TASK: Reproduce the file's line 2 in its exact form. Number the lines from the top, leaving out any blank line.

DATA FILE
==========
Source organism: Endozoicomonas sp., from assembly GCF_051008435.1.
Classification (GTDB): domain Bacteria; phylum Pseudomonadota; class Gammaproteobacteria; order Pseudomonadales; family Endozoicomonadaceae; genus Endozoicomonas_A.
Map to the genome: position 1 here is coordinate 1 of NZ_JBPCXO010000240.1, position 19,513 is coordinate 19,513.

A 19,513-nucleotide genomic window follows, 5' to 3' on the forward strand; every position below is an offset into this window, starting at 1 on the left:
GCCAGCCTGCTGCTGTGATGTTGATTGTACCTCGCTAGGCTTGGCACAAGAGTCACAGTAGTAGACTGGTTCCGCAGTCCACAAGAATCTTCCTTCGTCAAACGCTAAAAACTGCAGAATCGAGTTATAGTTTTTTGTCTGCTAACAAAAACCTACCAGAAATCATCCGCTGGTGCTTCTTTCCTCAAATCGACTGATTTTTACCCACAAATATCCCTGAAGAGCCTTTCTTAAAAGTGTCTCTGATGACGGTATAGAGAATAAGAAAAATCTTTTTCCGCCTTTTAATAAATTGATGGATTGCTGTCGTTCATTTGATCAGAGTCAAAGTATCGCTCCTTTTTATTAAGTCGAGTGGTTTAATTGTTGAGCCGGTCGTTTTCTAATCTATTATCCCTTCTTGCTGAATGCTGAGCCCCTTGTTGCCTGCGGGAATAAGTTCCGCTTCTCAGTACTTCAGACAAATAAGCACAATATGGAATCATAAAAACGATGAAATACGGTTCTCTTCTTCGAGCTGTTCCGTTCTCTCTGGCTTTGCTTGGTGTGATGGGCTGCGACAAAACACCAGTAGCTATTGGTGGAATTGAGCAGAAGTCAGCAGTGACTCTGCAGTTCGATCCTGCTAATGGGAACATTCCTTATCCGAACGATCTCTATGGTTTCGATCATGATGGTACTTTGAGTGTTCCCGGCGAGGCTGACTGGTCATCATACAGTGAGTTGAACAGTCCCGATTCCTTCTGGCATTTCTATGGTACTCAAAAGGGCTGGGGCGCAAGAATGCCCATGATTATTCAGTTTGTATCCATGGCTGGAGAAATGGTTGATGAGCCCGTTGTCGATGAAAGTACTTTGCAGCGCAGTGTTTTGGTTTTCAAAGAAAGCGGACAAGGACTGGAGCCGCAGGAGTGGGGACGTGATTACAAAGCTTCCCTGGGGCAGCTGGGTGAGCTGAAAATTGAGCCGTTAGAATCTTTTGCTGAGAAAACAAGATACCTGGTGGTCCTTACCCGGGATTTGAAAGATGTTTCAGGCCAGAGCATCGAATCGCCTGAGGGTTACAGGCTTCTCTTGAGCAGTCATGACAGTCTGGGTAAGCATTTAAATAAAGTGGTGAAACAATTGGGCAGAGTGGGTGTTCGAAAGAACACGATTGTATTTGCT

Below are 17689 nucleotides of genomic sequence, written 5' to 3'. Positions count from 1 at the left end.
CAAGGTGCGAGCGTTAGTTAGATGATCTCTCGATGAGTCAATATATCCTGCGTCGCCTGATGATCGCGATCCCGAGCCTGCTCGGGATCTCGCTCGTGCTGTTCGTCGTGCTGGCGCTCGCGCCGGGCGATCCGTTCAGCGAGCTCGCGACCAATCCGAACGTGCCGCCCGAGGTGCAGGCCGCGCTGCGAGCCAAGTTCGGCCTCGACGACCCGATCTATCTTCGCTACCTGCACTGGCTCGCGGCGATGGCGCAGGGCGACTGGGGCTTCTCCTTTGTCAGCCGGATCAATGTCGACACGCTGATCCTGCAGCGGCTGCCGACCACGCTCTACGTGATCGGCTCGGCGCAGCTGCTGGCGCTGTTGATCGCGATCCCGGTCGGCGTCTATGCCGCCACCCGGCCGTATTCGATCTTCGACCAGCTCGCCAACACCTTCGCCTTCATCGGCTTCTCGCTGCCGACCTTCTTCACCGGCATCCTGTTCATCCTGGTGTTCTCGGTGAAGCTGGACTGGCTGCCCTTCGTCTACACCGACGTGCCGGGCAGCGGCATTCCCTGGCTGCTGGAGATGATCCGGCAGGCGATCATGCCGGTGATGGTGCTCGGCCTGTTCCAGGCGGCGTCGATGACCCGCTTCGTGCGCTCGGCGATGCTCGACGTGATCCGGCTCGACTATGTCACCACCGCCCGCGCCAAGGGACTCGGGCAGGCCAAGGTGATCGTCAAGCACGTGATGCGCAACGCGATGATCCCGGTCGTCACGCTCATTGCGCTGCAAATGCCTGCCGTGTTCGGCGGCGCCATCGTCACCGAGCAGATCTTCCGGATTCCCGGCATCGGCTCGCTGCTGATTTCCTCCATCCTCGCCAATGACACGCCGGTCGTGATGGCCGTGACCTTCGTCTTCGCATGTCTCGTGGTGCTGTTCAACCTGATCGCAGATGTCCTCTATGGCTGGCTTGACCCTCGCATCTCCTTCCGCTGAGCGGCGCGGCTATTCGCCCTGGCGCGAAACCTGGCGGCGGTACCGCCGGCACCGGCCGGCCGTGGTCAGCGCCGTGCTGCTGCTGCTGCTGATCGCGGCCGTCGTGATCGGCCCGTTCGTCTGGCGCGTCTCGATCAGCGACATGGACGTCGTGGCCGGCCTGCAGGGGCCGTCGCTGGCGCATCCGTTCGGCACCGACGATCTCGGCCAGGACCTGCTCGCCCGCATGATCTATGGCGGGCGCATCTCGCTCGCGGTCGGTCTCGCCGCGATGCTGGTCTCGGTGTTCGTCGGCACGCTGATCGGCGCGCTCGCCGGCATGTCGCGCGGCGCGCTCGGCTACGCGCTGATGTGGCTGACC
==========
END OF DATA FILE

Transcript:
Classification (GTDB): domain Bacteria; phylum Pseudomonadota; class Gammaproteobacteria; order Pseudomonadales; family Endozoicomonadaceae; genus Endozoicomonas_A.